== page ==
Now Japan has apologized and agreed to create a compensation fund. In return, the ROK promised to drop the matter and “address” the issue of the private statue of a young girl, representing the comfort women, facing the Japanese embassy in Seoul.

More Light than Heat: The Latest U.S. Arms Sale to Taiwan

The $1.83 billion arms sale package to Taiwan that the Obama administration announced to Congress in mid-December won’t change the military balance across the Taiwan Strait. Hawkish American commentators criticized the arms sale for not doing enough to provide for Taiwan’s security, but this misses the point. The most important aspect of the arms sale is not the kind of equipment being sold but the message sent by the transaction.

From a military perspective, the equipment in the arms sale is nothing to get excited about. The most prominent items are two refurbished Oliver Hazard Perry-class frigates and 36 AAV-7 amphibious assault vehicles. Guided missiles, Phalanx ship defense systems, and communications equipment make up the rest of the package. None of these capabilities will significantly change the balance of power between Taiwan and mainland China.

What does it accomplish?

First, the timing of the arms sale announcement is important. On January 16th, voters in Taiwan will go to the polls to select a new President and legislators. The period of rapprochement between Taiwan and mainland China championed by President Ma Ying-jeou since 2008 will likely come to an end. It is too early to tell how the election will impact cross-strait relations, but announcing an arms sale so close to the election demonstrates a continued U.S. commitment to Taiwan’s defense.

America Is Winning Burma’s “Great Game” between the U.S. and China

Relations between the U.S. and China have grown tenser as the latter has developed economically and advanced internationally. Few Americans want to cede their dominant position while most Chinese are determined to regain what they believe to be Beijing’s rightful influence.

The two nations are waging a bitter but so far nonviolent struggle in Burma, or Myanmar. And the U.S. appears to be winning.

For decades Burma’s military ruled ruthlessly. The West responded by isolating and sanctioning the generals, who renamed their nation Myanmar over popular opposition.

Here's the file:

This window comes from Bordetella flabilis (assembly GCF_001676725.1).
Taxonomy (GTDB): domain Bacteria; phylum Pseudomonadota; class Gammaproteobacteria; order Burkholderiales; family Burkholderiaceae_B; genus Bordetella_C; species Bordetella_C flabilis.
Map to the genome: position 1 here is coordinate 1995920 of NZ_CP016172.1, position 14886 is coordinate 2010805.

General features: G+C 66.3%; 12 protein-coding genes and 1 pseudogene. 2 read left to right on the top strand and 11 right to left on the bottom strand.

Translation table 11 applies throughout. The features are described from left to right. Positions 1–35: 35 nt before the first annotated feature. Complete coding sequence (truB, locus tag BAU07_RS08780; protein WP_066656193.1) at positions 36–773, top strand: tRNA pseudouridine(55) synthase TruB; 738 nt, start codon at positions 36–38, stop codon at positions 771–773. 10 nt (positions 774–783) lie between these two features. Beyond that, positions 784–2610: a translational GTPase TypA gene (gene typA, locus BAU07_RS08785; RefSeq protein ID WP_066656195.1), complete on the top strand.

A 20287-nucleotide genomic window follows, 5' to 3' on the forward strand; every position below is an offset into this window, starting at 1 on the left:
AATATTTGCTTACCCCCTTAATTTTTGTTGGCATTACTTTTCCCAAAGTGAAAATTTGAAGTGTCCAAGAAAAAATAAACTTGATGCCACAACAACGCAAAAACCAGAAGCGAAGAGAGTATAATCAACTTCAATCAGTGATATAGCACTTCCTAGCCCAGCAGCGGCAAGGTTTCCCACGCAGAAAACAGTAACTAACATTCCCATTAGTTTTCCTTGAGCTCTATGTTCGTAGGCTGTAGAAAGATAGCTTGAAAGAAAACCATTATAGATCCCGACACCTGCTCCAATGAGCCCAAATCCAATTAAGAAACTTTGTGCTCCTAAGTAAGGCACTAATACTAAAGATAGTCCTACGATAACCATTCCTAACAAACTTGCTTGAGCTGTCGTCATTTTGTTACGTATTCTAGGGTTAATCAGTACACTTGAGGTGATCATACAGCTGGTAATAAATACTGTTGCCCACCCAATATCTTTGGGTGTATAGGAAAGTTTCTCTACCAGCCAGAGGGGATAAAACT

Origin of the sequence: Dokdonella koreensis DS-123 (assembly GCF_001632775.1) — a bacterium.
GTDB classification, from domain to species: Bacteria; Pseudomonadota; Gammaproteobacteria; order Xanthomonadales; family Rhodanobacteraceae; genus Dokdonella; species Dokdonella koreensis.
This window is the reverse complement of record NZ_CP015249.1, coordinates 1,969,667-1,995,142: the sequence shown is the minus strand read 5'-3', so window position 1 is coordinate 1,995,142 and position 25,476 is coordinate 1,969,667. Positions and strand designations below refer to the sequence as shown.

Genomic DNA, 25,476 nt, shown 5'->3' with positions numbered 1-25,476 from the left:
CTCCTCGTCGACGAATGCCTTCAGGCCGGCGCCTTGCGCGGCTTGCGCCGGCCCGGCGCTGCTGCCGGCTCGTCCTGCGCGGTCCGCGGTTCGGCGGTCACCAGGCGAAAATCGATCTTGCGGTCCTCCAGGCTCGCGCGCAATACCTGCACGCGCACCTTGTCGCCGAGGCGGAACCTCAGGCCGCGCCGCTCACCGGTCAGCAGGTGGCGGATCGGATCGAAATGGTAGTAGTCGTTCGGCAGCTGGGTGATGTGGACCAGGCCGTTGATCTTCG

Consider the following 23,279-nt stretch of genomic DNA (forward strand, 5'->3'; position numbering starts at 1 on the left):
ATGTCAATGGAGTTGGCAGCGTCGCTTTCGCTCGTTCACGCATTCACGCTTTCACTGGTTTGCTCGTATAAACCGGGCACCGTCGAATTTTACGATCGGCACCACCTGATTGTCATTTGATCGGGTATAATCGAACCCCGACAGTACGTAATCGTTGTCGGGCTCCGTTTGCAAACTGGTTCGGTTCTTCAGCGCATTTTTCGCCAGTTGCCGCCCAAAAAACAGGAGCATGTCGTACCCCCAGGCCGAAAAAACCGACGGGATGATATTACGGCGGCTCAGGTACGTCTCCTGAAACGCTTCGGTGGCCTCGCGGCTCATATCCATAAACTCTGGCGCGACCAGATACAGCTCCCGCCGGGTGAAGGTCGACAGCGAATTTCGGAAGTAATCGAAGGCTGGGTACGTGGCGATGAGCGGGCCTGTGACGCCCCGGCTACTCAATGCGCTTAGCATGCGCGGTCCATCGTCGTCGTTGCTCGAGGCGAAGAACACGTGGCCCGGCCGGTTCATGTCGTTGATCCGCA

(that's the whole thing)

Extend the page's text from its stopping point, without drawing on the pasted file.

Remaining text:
The junta turned to China for military cooperation and economic support. Beijing, which desired Burma’s natural resources, including minerals, timber, and water, was happy to oblige. The embrace from Burma’s northern neighbor grew ever tighter—too tight, in the view of many Burmese.

In 2008 the military began a gradual process of carefully limited political reform, which culminated in legislative elections in November. The junta’s members had not undergone a miraculous conversion to liberalism. Rather, an important, though largely unarticulated, objective was to reduce reliance on the People’s Republic of China.

For years Burma was a pariah state almost akin to North Korea. There was only limited interaction with both the U.S. and Europe, the most obvious sources of aid, investment, and trade. While Asian tigers roared, Burma slumbered.

China and Taiwan Meet: A Brief Opportunity for U.S. to Promote Peace?

Chinese President Xi Jinping and Taiwanese President Ma Ying-jeou recently met in Singapore. Never before has Beijing treated the island’s government as an equal. It was a small step for peace, but the circle remains to be squared.

China insists that Taiwan is a wayward province, while the vast majority of Taiwanese feel no allegiance to the People’s Republic of China. If, as expected, Taiwan’s opposition presidential candidate Tsai Ing-wen wins in January, relations between the two states are likely to shift into reverse.

The island of Formosa, or Taiwan, separated from the mainland when the Kuomintang government relocated to Taipei following the triumph of the Chinese Communist Party. Taipei continues to promote a separate identity.

The PRC insists that the island should return to Beijing. China’s growing power has encouraged its leaders to press Taiwan to accept some form of “one country, two systems.”

The PRC has hoped that closer economic and cultural ties would move the two countries closer to union. Yet Taiwan is steadily moving away from the PRC. More than 80 percent of Taiwanese back independence—if it would not trigger Chinese military action.

Now the KMT is likely to lose the presidency and possibly the legislature. The opposition is unlikely to enter into serious negotiations leading to reunification.

Can China’s Authoritarians Keep the Economic Miracle Going?

BEIJING—Mao Zedong, China’s “Great Helmsman,” died four decades ago. Only after his murderous reign finally ended could his nation move forward. The old dictator and his cronies wouldn’t recognize China’s capital today. Beijing has become a sprawling metropolis with night clubs and fast food restaurants. Shanghai’s transformation is equally dramatic. Always more international and commercial than Beijing, it has become a world financial center.

There’s a lot more to the People’s Republic of China, including a vast rural territory which remains poor, with average incomes well below urban PRC. But extreme poverty has given way to a genuine, if modest, prosperity.

As China has advanced on the global stage, there’s been discussion of the “Beijing consensus” or China Model. Who needs free markets and democracy if managed capitalism and autocracy can deliver sustained, even faster, economic growth? Dictators around the world want to convince themselves–and more importantly, their subjects–that oppression pays.

Yet the China Model is looking a bit frayed. China has slowing growth, a property bubble, ghost cities, inefficient state enterprises, a stock market crash, badly skewed demographics, overextended banks stuffed with political loans, and unbelievable official statistics.